Sawan Bhadon (1970)
Cast: Rekha, Naveen Nishal, Shyama, Jayshree T, Iftikhar
Director: Mohan Segal
Music Director: Sonik-Omi
Nutshell: Vintage Bollywood family drama potboiler full of twists and intrigue – epic!
No wonder people look back fondly to the 60’s and the 70’s as being part of the “Golden Age” of Bollywood movies when family entertainers extolling and promoting traditional home grown values were very much to the fore and “westernized” concepts seemed somewhat alien and misplaced. These were days of the “family socials” characterized by classic films such as the Rajesh Khanna – Mumtaz smash Do Raaste which was a modern film set in a contemporary urban setting but which promoted strictly “desi” values and scorned on the materialistic values of the “evil” west.
In the late 60’s Dilip Kumar had scored a big success with Ram aur Shyam, which was another fairy tale like fable involving evil step parents and huge fortunes – basically a load of family intrigue – but at the end of the day, it’s the home grown, traditional values that always prevail and the westernized mod lot usually end up with egg on their faces if not worse. (Ram aur Shyam was remade again in the early 70’s as Seeta aur Geeta and was even more successful than Ram aur Shyam had been) Sawan Bhadon is a film that will be remembered primarily for the reason that it was Rekha’s debut Hindi feature.
Rekha, just in case one needs reminding, was to become nothing short of a Bollywood legend and is still going strong thirty odd years after Sawan Bhadon first hit screens. The film is a throwback to the vintage family oriented yarns concocted so expertly by Bollywood and South Indian script writers during the golden years. One ought to keep in mind that a large proportion of films that succeed in Bollywood are originally regional hits picked up and remade by canny producers sensing a kill. Sawan Bhadon became Rekha’s debut by accident as she had already signed with the renowned sleaze merchants the Pal Brothers from East Africa (not to be confused with the Pang Brothers of South East Asia) who had signed her for Anjana Safar when she had been a mere 13 year old.
Fortunately for Rekha, Anjana Safar got bogged down with censor problems and couldn’t secure a release. Rekha managed to escape her contract due to the fact that she had been a minor when she signed and her career which could have been over before it even got started was given a second life when she got signed on by seasoned producer-director Mohan Segal to play the role of a buxom, feisty village belle opposite dashing and up coming young star Naveen Nishal. And so, not knowing a word of Hindi nor how to dance, this dusky, unpolished beauty got her break – without even having a screen test because Segal and especially his assistant were so convinced that they had landed themselves the real article in young BhanuRekha (as she was known before the Bhanu was thankfully dropped).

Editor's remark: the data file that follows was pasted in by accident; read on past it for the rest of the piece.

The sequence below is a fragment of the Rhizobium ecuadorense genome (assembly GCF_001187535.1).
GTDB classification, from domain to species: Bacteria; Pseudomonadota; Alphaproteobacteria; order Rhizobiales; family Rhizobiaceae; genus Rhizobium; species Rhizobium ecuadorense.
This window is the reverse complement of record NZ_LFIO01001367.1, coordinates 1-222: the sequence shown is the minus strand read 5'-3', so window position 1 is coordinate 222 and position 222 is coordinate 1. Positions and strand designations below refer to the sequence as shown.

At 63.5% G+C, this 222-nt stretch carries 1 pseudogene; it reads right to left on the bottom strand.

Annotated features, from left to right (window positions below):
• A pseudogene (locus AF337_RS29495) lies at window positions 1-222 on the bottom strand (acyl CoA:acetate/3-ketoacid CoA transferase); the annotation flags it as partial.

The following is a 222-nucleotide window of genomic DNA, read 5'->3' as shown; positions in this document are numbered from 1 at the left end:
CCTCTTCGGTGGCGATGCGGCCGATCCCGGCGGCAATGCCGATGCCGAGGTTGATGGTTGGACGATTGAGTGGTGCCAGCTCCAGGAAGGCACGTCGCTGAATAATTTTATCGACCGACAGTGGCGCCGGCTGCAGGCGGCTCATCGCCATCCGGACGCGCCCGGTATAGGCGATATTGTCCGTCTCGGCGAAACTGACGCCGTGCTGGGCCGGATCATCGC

Sawan Bhadon was to become a significant success celebrating Silver Jubilees in 34 centres and Rekha’s career was successfully launched as she went on a signing spree of 18 films in the immediate wake of Sawan Bhadon’s success. Naveen Nishal also benefited momentarily but it was clear that this fairly likeable performer was simply too gawky and geek-like to make it to the big league and it was a matter of time before he was relegated to becoming a horror star who appeared regularly in about a thousand Ramsay and Bhakri shockers during the dreadful 80’s. Anyway, the plot of Sawan Bhadon is vintage Bollywood pulpy family drama stuff involving plenty of intrigue and twists and turns along the way.
The story goes a little like this: Geek-like and self righteous heir apparent to the vast inheritance of just departed Daddy arrives home from Europe to the family mansion to be met by the dutiful driver Qasim at the airport- various step family members being far too busy with their own interests to bother going to the airport to receive the future master of the house. Once Vikram (Naveen) reaches home all is hunky dory with his step mother and his kid sister Dolly who he is somewhat surprised has grown up into a hot pants wearing go-go dancing siren rather than the demure, sari wearing, doormat that his dead father would have hoped for. He is also rather taken aback at his clubbing, alcohol swigging and rather trendy mother in law who isn’t adverse to a little hip shaking her self from time to time. The other parasites in the house include the step mothers gambling loser of a brother known as Mama and the group is soon joined by slimy Madan who is hoping to ensnare dumb cutie Dolly in his own nefarious scheme. The driver Qasim appears to be the only person who is genuinely faithful to Vikram as he tries to assert his authority on the family affairs, something he finds that his step mother is out to scupper at every given opportunity.